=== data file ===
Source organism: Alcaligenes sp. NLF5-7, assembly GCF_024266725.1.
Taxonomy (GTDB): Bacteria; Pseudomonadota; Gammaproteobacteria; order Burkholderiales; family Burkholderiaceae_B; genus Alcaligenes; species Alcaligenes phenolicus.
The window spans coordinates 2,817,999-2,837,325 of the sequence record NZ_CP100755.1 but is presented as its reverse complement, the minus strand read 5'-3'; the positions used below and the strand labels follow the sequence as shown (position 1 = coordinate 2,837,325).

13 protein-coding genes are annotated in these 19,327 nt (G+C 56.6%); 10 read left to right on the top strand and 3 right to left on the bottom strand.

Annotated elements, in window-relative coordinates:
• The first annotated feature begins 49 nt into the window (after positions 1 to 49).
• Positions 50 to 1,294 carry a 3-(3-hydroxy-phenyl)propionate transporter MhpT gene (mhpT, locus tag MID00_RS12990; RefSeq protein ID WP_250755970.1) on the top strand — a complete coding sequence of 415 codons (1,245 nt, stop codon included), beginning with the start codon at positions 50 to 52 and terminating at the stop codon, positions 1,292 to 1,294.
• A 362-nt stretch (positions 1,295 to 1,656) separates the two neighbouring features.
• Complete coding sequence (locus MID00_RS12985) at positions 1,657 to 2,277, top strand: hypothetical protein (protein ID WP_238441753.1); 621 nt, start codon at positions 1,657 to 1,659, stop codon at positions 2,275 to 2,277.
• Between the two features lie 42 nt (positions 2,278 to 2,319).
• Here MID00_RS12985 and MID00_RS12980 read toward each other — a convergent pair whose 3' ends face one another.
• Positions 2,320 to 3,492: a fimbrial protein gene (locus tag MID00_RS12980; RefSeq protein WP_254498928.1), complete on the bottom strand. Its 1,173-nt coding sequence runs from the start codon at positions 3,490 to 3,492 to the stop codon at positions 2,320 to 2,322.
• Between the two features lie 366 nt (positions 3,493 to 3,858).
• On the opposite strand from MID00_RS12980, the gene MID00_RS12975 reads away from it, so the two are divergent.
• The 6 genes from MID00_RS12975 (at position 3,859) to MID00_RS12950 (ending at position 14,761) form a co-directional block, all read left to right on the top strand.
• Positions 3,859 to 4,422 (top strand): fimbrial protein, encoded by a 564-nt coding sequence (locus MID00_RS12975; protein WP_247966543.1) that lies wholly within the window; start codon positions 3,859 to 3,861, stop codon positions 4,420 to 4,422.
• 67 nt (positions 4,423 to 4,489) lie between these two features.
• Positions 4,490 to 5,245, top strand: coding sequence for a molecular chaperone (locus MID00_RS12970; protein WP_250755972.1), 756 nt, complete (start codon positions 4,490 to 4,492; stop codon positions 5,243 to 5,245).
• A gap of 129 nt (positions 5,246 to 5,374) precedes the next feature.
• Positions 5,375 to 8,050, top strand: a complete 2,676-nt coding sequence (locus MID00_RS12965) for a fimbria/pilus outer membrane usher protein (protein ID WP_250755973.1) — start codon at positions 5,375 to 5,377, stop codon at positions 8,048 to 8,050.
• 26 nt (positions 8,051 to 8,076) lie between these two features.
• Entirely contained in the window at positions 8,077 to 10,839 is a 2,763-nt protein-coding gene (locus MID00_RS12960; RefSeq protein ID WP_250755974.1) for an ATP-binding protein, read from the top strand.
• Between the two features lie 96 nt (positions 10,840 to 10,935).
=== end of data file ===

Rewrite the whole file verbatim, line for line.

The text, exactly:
Source organism: Alcaligenes sp. NLF5-7, assembly GCF_024266725.1.
Taxonomy (GTDB): Bacteria; Pseudomonadota; Gammaproteobacteria; order Burkholderiales; family Burkholderiaceae_B; genus Alcaligenes; species Alcaligenes phenolicus.
The window spans coordinates 2,817,999-2,837,325 of the sequence record NZ_CP100755.1 but is presented as its reverse complement, the minus strand read 5'-3'; the positions used below and the strand labels follow the sequence as shown (position 1 = coordinate 2,837,325).

13 protein-coding genes are annotated in these 19,327 nt (G+C 56.6%); 10 read left to right on the top strand and 3 right to left on the bottom strand.

Annotated elements, in window-relative coordinates:
• The first annotated feature begins 49 nt into the window (after positions 1 to 49).
• Positions 50 to 1,294 carry a 3-(3-hydroxy-phenyl)propionate transporter MhpT gene (mhpT, locus tag MID00_RS12990; RefSeq protein ID WP_250755970.1) on the top strand — a complete coding sequence of 415 codons (1,245 nt, stop codon included), beginning with the start codon at positions 50 to 52 and terminating at the stop codon, positions 1,292 to 1,294.
• A 362-nt stretch (positions 1,295 to 1,656) separates the two neighbouring features.
• Complete coding sequence (locus MID00_RS12985) at positions 1,657 to 2,277, top strand: hypothetical protein (protein ID WP_238441753.1); 621 nt, start codon at positions 1,657 to 1,659, stop codon at positions 2,275 to 2,277.
• Between the two features lie 42 nt (positions 2,278 to 2,319).
• Here MID00_RS12985 and MID00_RS12980 read toward each other — a convergent pair whose 3' ends face one another.
• Positions 2,320 to 3,492: a fimbrial protein gene (locus tag MID00_RS12980; RefSeq protein WP_254498928.1), complete on the bottom strand. Its 1,173-nt coding sequence runs from the start codon at positions 3,490 to 3,492 to the stop codon at positions 2,320 to 2,322.
• Between the two features lie 366 nt (positions 3,493 to 3,858).
• On the opposite strand from MID00_RS12980, the gene MID00_RS12975 reads away from it, so the two are divergent.
• The 6 genes from MID00_RS12975 (at position 3,859) to MID00_RS12950 (ending at position 14,761) form a co-directional block, all read left to right on the top strand.
• Positions 3,859 to 4,422 (top strand): fimbrial protein, encoded by a 564-nt coding sequence (locus MID00_RS12975; protein WP_247966543.1) that lies wholly within the window; start codon positions 3,859 to 3,861, stop codon positions 4,420 to 4,422.
• 67 nt (positions 4,423 to 4,489) lie between these two features.
• Positions 4,490 to 5,245, top strand: coding sequence for a molecular chaperone (locus MID00_RS12970; protein WP_250755972.1), 756 nt, complete (start codon positions 4,490 to 4,492; stop codon positions 5,243 to 5,245).
• A gap of 129 nt (positions 5,246 to 5,374) precedes the next feature.
• Positions 5,375 to 8,050, top strand: a complete 2,676-nt coding sequence (locus MID00_RS12965) for a fimbria/pilus outer membrane usher protein (protein ID WP_250755973.1) — start codon at positions 5,375 to 5,377, stop codon at positions 8,048 to 8,050.
• 26 nt (positions 8,051 to 8,076) lie between these two features.
• Entirely contained in the window at positions 8,077 to 10,839 is a 2,763-nt protein-coding gene (locus MID00_RS12960; RefSeq protein ID WP_250755974.1) for an ATP-binding protein, read from the top strand.
• Between the two features lie 96 nt (positions 10,840 to 10,935).